Indigenous child health, children’s rights and the law

The last Alumni event of 2020

Joint RCH Alumni and Children’s Rights International (CRI) Medico-Legal Seminar

November 26th via Zoom

An audience of nearly fifty Alumni , Lawyers and others listened to talks by three speakers. The session was co-chaired by Ms Ruth Wraith OAM, President of the Alumni and Hon Alastair Nicholson AO Chairman of CRI.

Dr Garry Warne introduced the first speaker:

Dr Niroshini Kennedy, who is a paediatrician at the Royal Children’s Hospital’s Wadja Clinic, and at the Victorian Aboriginal Health Service, talked about Indigenous children in out of home care because of parental neglect, drug or alcohol abuse or other issues. The number of indigenous children in such sad situations in Victoria was larger than the number of such children in The Northern Territory and they were grossly overrepresented in the population of all children “in care” in Victoria. She discussed the reasons for this disparity and presented a range of strategies to try to remedy this.

She had been awarded a 2018 Jack Brockhoff Foundation Churchill Fellowship to investigate models of Integrated Care for Aboriginal children in statutory care. Her report, “Improving the Health of Aboriginal Children in out-of-home care” was recently been published by the Churchill Trust. She had travelled to many countries around the world to discuss similar issues in other societies. These included Canada, the USA (notably Alaska) and New Zealand, where indigenous populations were also overrepresented in regard to out of home care of children.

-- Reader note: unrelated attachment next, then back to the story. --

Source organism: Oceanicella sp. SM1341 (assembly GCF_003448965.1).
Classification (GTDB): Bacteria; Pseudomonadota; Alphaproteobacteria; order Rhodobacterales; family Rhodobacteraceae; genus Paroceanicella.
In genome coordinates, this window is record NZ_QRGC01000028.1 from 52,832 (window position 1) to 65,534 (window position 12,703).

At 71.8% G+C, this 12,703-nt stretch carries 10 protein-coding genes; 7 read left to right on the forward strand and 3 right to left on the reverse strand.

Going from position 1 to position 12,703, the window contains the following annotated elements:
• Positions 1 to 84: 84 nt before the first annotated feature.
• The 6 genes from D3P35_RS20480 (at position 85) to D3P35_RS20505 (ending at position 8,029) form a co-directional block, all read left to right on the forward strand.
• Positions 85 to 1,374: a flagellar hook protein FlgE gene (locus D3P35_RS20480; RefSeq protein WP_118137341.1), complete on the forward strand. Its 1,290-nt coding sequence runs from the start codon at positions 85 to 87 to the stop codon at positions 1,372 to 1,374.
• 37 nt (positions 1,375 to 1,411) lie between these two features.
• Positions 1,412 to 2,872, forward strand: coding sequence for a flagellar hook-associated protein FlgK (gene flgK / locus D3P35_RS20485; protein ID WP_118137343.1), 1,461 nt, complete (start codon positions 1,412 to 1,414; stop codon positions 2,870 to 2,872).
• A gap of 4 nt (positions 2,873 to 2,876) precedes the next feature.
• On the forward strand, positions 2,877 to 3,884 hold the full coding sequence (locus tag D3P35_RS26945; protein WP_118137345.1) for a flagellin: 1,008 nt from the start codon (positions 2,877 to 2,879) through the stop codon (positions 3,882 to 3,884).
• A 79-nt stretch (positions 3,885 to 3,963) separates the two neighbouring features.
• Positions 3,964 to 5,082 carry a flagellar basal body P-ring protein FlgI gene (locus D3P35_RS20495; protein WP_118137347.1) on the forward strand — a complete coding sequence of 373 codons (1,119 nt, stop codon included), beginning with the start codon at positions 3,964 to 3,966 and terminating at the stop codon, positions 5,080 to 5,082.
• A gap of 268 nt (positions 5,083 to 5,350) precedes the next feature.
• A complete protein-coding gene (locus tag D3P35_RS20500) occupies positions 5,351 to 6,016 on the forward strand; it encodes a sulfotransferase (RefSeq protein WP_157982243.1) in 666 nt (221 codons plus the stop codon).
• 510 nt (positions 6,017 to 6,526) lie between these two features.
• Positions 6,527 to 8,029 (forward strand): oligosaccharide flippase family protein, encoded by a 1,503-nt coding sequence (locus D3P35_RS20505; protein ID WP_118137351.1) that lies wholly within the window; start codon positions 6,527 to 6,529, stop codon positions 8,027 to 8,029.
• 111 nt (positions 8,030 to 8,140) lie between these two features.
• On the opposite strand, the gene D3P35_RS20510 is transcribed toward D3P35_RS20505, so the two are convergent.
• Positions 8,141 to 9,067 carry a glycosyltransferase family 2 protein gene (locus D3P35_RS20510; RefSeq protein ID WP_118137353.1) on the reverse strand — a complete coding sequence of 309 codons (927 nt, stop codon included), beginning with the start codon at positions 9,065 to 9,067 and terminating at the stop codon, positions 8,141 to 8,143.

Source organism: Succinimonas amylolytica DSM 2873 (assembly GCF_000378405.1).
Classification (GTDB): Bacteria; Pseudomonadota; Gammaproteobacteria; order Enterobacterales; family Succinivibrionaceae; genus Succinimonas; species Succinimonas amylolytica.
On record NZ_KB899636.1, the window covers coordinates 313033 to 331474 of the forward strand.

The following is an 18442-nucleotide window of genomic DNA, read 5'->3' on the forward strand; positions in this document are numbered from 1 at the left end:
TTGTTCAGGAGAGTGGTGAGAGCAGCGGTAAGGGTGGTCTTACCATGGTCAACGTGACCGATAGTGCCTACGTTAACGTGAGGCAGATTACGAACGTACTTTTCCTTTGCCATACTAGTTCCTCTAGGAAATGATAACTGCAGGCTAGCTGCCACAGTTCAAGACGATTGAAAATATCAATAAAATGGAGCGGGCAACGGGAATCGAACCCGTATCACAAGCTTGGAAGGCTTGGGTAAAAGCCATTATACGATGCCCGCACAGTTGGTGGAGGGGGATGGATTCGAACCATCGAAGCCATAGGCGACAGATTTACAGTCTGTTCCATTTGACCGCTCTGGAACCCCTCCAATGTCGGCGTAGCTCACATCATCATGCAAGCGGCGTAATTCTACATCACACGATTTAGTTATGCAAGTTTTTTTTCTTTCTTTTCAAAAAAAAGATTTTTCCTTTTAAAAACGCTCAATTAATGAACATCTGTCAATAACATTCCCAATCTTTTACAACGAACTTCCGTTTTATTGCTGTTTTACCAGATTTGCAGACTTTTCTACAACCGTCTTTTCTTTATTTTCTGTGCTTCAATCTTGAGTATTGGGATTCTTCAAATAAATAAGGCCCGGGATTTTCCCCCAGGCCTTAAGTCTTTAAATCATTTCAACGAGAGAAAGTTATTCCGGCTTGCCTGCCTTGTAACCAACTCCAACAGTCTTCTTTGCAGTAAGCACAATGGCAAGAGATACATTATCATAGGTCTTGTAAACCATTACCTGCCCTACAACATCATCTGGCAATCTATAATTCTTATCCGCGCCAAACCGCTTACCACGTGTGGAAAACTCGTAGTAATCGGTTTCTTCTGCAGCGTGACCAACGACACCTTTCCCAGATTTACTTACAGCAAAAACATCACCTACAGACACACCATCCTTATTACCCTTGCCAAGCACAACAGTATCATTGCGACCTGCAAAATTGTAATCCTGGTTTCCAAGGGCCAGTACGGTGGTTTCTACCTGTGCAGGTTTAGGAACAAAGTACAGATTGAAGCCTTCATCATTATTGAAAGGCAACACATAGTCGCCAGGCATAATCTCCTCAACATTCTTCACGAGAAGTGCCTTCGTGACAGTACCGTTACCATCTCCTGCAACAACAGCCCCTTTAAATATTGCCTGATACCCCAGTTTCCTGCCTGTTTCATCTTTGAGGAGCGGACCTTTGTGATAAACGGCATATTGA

Mr Justin Mohamed, Victorian Commissioner for Aboriginal Children and Young People who is a Gooreng Gooreng man from Bundaberg in Queensland then spoke. He had worked with Victorian Aboriginal communities for 20 years before moving to Canberra to take on national positions as Chairperson of the National Aboriginal Community Controlled Health Organisation (NACCHO) and Chief Executive Officer of Reconciliation Australia.

Both these presentations were extremely well delivered and very moving as they went into the tragic situations experienced by many indigenous children who saw themselves as being another “Stolen Generation”, having been taken away from their families and culture.





Magistrate Jennifer Bowles, who has been a Magistrate for almost 22 years and has sat for over half that time in the Children’s Court of Victoria, gave the final presentation, describing the harrowing situation that magistrates find themselves in in trying to avoid sending these children into out of home care, but in many instances with little choice when parents and other family members are unable to provide care for them.

Altogether this was an outstanding seminar. A recording may be viewed via the following link:


Click here to VIEW recording




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